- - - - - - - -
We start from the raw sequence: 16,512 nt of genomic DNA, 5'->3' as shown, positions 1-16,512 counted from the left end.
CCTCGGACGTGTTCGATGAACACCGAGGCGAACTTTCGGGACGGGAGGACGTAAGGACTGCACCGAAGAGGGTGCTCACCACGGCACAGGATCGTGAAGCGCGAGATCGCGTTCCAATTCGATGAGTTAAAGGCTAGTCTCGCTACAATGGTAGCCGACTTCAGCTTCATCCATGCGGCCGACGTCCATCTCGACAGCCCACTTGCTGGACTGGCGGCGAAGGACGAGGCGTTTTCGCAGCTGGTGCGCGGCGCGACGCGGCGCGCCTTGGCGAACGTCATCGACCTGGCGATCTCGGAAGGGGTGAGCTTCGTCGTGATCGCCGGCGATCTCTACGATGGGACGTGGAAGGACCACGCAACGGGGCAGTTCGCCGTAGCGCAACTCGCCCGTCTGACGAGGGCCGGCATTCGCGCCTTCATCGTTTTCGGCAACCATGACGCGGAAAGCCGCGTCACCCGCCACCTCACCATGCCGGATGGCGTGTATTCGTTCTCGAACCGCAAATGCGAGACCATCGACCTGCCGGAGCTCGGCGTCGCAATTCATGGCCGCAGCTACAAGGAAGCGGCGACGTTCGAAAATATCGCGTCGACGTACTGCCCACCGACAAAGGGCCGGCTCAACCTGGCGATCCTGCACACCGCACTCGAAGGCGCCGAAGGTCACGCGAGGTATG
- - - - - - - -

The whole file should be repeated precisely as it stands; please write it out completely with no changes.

We start from the raw sequence: 16,512 nt of genomic DNA, 5'->3' as shown, positions 1-16,512 counted from the left end.
CCTCGGACGTGTTCGATGAACACCGAGGCGAACTTTCGGGACGGGAGGACGTAAGGACTGCACCGAAGAGGGTGCTCACCACGGCACAGGATCGTGAAGCGCGAGATCGCGTTCCAATTCGATGAGTTAAAGGCTAGTCTCGCTACAATGGTAGCCGACTTCAGCTTCATCCATGCGGCCGACGTCCATCTCGACAGCCCACTTGCTGGACTGGCGGCGAAGGACGAGGCGTTTTCGCAGCTGGTGCGCGGCGCGACGCGGCGCGCCTTGGCGAACGTCATCGACCTGGCGATCTCGGAAGGGGTGAGCTTCGTCGTGATCGCCGGCGATCTCTACGATGGGACGTGGAAGGACCACGCAACGGGGCAGTTCGCCGTAGCGCAACTCGCCCGTCTGACGAGGGCCGGCATTCGCGCCTTCATCGTTTTCGGCAACCATGACGCGGAAAGCCGCGTCACCCGCCACCTCACCATGCCGGATGGCGTGTATTCGTTCTCGAACCGCAAATGCGAGACCATCGACCTGCCGGAGCTCGGCGTCGCAATTCATGGCCGCAGCTACAAGGAAGCGGCGACGTTCGAAAATATCGCGTCGACGTACTGCCCACCGACAAAGGGCCGGCTCAACCTGGCGATCCTGCACACCGCACTCGAAGGCGCCGAAGGTCACGCGAGGTATG